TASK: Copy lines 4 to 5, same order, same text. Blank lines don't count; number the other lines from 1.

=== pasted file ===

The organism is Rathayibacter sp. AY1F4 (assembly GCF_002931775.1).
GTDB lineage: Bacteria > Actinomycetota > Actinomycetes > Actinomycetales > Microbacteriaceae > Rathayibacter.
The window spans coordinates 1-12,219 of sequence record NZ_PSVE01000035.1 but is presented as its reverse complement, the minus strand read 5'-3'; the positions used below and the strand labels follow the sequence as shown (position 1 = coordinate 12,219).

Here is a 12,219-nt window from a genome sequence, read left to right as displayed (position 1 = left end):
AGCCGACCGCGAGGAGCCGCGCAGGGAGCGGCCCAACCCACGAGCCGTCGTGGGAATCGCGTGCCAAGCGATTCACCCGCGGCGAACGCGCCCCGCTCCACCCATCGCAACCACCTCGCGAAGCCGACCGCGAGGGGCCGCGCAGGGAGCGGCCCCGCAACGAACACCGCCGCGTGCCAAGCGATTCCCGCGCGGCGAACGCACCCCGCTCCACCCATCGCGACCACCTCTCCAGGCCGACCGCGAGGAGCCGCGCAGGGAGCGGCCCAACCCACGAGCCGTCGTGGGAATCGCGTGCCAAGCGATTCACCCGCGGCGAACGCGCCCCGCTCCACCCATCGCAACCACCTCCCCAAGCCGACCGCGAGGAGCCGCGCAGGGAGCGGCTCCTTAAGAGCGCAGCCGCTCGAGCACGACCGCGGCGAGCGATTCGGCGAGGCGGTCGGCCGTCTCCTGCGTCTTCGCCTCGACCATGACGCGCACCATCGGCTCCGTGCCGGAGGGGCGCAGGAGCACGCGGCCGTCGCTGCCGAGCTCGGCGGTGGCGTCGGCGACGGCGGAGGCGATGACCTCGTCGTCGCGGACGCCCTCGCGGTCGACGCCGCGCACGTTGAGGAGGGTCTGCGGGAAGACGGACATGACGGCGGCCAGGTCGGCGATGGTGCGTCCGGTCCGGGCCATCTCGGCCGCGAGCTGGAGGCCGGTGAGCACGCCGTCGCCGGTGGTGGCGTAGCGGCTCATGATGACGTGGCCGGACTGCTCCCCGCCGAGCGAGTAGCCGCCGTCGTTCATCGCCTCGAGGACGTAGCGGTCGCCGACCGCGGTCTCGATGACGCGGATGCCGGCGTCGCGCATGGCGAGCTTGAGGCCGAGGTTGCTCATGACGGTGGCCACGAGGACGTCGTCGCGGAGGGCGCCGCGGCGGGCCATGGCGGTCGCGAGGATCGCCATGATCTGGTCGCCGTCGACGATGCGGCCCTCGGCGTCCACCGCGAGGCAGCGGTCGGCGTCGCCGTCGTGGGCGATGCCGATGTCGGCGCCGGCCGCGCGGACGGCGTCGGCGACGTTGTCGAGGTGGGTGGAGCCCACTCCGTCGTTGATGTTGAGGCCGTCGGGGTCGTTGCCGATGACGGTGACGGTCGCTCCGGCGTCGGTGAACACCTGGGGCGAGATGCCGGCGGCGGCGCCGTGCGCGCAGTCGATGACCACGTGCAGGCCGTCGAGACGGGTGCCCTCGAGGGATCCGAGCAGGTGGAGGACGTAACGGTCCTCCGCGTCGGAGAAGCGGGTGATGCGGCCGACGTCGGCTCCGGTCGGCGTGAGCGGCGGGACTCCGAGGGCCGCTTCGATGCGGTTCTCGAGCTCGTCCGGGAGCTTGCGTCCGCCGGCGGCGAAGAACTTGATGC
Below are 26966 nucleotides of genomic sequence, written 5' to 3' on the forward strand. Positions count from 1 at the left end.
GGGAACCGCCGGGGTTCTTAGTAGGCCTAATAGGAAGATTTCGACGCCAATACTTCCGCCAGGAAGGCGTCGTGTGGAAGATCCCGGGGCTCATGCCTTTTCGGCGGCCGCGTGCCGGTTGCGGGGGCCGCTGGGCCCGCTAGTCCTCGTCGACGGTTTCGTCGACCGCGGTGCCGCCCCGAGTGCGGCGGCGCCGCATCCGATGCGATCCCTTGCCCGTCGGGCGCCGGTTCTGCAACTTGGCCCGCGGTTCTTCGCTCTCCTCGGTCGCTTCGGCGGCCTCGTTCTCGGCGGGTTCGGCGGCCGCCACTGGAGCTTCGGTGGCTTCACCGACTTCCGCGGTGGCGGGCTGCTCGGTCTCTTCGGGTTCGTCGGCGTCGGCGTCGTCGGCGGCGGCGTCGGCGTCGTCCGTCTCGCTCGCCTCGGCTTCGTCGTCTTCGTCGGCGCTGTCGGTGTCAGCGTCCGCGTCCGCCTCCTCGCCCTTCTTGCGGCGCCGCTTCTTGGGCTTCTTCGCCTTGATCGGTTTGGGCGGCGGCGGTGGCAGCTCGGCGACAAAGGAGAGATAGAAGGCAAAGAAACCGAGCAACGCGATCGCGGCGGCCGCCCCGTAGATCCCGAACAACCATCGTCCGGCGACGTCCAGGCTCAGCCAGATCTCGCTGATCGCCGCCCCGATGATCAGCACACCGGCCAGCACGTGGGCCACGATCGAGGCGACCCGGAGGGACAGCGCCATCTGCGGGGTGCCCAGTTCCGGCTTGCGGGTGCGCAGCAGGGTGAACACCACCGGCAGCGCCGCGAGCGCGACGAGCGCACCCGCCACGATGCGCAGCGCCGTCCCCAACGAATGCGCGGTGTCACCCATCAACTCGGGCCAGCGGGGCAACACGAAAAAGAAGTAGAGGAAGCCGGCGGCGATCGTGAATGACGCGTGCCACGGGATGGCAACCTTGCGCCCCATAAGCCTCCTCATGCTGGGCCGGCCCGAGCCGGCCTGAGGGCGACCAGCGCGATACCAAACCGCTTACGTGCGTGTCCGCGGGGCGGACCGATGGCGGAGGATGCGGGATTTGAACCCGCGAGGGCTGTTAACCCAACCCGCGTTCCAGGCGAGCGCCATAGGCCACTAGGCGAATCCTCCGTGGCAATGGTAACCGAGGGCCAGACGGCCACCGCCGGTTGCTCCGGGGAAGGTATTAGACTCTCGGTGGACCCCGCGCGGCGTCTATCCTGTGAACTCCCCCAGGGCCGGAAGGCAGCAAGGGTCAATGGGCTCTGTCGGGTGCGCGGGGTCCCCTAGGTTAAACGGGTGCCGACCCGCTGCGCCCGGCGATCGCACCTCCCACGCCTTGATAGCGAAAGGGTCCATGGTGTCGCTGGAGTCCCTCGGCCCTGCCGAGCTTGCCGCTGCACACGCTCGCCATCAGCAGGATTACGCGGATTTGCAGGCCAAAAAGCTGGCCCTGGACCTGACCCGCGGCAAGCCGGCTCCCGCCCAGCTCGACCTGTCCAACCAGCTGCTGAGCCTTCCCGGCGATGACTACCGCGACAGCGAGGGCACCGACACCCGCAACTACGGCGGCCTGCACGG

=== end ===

Here is a 12,219-nt window from a genome sequence, read left to right as displayed (position 1 = left end):
AGCCGACCGCGAGGAGCCGCGCAGGGAGCGGCCCAACCCACGAGCCGTCGTGGGAATCGCGTGCCAAGCGATTCACCCGCGGCGAACGCGCCCCGCTCCACCCATCGCAACCACCTCGCGAAGCCGACCGCGAGGGGCCGCGCAGGGAGCGGCCCCGCAACGAACACCGCCGCGTGCCAAGCGATTCCCGCGCGGCGAACGCACCCCGCTCCACCCATCGCGACCACCTCTCCAGGCCGACCGCGAGGAGCCGCGCAGGGAGCGGCCCAACCCACGAGCCGTCGTGGGAATCGCGTGCCAAGCGATTCACCCGCGGCGAACGCGCCCCGCTCCACCCATCGCAACCACCTCCCCAAGCCGACCGCGAGGAGCCGCGCAGGGAGCGGCTCCTTAAGAGCGCAGCCGCTCGAGCACGACCGCGGCGAGCGATTCGGCGAGGCGGTCGGCCGTCTCCTGCGTCTTCGCCTCGACCATGACGCGCACCATCGGCTCCGTGCCGGAGGGGCGCAGGAGCACGCGGCCGTCGCTGCCGAGCTCGGCGGTGGCGTCGGCGACGGCGGAGGCGATGACCTCGTCGTCGCGGACGCCCTCGCGGTCGACGCCGCGCACGTTGAGGAGGGTCTGCGGGAAGACGGACATGACGGCGGCCAGGTCGGCGATGGTGCGTCCGGTCCGGGCCATCTCGGCCGCGAGCTGGAGGCCGGTGAGCACGCCGTCGCCGGTGGTGGCGTAGCGGCTCATGATGACGTGGCCGGACTGCTCCCCGCCGAGCGAGTAGCCGCCGTCGTTCATCGCCTCGAGGACGTAGCGGTCGCCGACCGCGGTCTCGATGACGCGGATGCCGGCGTCGCGCATGGCGAGCTTGAGGCCGAGGTTGCTCATGACGGTGGCCACGAGGACGTCGTCGCGGAGGGCGCCGCGGCGGGCCATGGCGGTCGCGAGGATCGCCATGATCTGGTCGCCGTCGACGATGCGGCCCTCGGCGTCCACCGCGAGGCAGCGGTCGGCGTCGCCGTCGTGGGCGATGCCGATGTCGGCGCCGGCCGCGCGGACGGCGTCGGCGACGTTGTCGAGGTGGGTGGAGCCCACTCCGTCGTTGATGTTGAGGCCGTCGGGGTCGTTGCCGATGACGGTGACGGTCGCTCCGGCGTCGGTGAACACCTGGGGCGAGATGCCGGCGGCGGCGCCGTGCGCGCAGTCGATGACCACGTGCAGGCCGTCGAGACGGGTGCCCTCGAGGGATCCGAGCAGGTGGAGGACGTAACGGTCCTCCGCGTCGGAGAAGCGGGTGATGCGGCCGACGTCGGCTCCGGTCGGCGTGAGCGGCGGGACTCCGAGGGCCGCTTCGATGCGGTTCTCGAGCTCGTCCGGGAGCTTGCGTCCGCCGGCGGCGAAGAACTTGATGC